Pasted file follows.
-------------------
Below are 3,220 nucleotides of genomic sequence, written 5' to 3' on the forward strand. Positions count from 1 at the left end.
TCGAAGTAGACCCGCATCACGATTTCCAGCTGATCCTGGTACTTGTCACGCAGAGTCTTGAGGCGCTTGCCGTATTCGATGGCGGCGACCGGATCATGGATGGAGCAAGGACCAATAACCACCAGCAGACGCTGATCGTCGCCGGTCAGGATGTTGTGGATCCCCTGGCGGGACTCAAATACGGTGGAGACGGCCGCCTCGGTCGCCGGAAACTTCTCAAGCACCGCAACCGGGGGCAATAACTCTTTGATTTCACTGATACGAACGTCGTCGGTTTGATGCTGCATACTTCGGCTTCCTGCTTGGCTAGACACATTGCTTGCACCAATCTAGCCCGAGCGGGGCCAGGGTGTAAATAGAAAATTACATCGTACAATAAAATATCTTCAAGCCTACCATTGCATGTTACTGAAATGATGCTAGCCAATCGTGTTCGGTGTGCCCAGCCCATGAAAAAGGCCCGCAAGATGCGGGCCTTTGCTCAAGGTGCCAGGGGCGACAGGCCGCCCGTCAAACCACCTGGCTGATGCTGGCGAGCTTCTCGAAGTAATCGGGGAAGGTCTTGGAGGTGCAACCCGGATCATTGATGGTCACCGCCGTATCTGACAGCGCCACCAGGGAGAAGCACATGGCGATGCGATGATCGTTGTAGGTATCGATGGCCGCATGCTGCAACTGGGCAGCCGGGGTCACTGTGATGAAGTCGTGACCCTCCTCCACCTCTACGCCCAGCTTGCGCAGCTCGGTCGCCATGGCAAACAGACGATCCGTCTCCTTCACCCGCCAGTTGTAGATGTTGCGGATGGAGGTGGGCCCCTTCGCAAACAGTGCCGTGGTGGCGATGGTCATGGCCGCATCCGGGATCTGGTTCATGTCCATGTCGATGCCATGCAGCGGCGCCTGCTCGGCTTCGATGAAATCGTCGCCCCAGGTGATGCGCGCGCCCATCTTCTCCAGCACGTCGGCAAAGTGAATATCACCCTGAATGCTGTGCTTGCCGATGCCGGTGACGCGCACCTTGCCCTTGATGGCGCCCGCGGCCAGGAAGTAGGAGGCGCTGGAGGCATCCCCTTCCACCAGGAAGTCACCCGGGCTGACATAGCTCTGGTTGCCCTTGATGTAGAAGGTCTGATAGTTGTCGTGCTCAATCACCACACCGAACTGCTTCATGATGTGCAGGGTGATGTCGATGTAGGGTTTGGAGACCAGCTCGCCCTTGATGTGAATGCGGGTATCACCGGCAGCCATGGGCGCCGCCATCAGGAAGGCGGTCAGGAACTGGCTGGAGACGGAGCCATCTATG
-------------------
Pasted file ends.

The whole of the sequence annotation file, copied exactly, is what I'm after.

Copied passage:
Below are 3,220 nucleotides of genomic sequence, written 5' to 3' on the forward strand. Positions count from 1 at the left end.
TCGAAGTAGACCCGCATCACGATTTCCAGCTGATCCTGGTACTTGTCACGCAGAGTCTTGAGGCGCTTGCCGTATTCGATGGCGGCGACCGGATCATGGATGGAGCAAGGACCAATAACCACCAGCAGACGCTGATCGTCGCCGGTCAGGATGTTGTGGATCCCCTGGCGGGACTCAAATACGGTGGAGACGGCCGCCTCGGTCGCCGGAAACTTCTCAAGCACCGCAACCGGGGGCAATAACTCTTTGATTTCACTGATACGAACGTCGTCGGTTTGATGCTGCATACTTCGGCTTCCTGCTTGGCTAGACACATTGCTTGCACCAATCTAGCCCGAGCGGGGCCAGGGTGTAAATAGAAAATTACATCGTACAATAAAATATCTTCAAGCCTACCATTGCATGTTACTGAAATGATGCTAGCCAATCGTGTTCGGTGTGCCCAGCCCATGAAAAAGGCCCGCAAGATGCGGGCCTTTGCTCAAGGTGCCAGGGGCGACAGGCCGCCCGTCAAACCACCTGGCTGATGCTGGCGAGCTTCTCGAAGTAATCGGGGAAGGTCTTGGAGGTGCAACCCGGATCATTGATGGTCACCGCCGTATCTGACAGCGCCACCAGGGAGAAGCACATGGCGATGCGATGATCGTTGTAGGTATCGATGGCCGCATGCTGCAACTGGGCAGCCGGGGTCACTGTGATGAAGTCGTGACCCTCCTCCACCTCTACGCCCAGCTTGCGCAGCTCGGTCGCCATGGCAAACAGACGATCCGTCTCCTTCACCCGCCAGTTGTAGATGTTGCGGATGGAGGTGGGCCCCTTCGCAAACAGTGCCGTGGTGGCGATGGTCATGGCCGCATCCGGGATCTGGTTCATGTCCATGTCGATGCCATGCAGCGGCGCCTGCTCGGCTTCGATGAAATCGTCGCCCCAGGTGATGCGCGCGCCCATCTTCTCCAGCACGTCGGCAAAGTGAATATCACCCTGAATGCTGTGCTTGCCGATGCCGGTGACGCGCACCTTGCCCTTGATGGCGCCCGCGGCCAGGAAGTAGGAGGCGCTGGAGGCATCCCCTTCCACCAGGAAGTCACCCGGGCTGACATAGCTCTGGTTGCCCTTGATGTAGAAGGTCTGATAGTTGTCGTGCTCAATCACCACACCGAACTGCTTCATGATGTGCAGGGTGATGTCGATGTAGGGTTTGGAGACCAGCTCGCCCTTGATGTGAATGCGGGTATCACCGGCAGCCATGGGCGCCGCCATCAGGAAGGCGGTCAGGAACTGGCTGGAGACGGAGCCATCTATG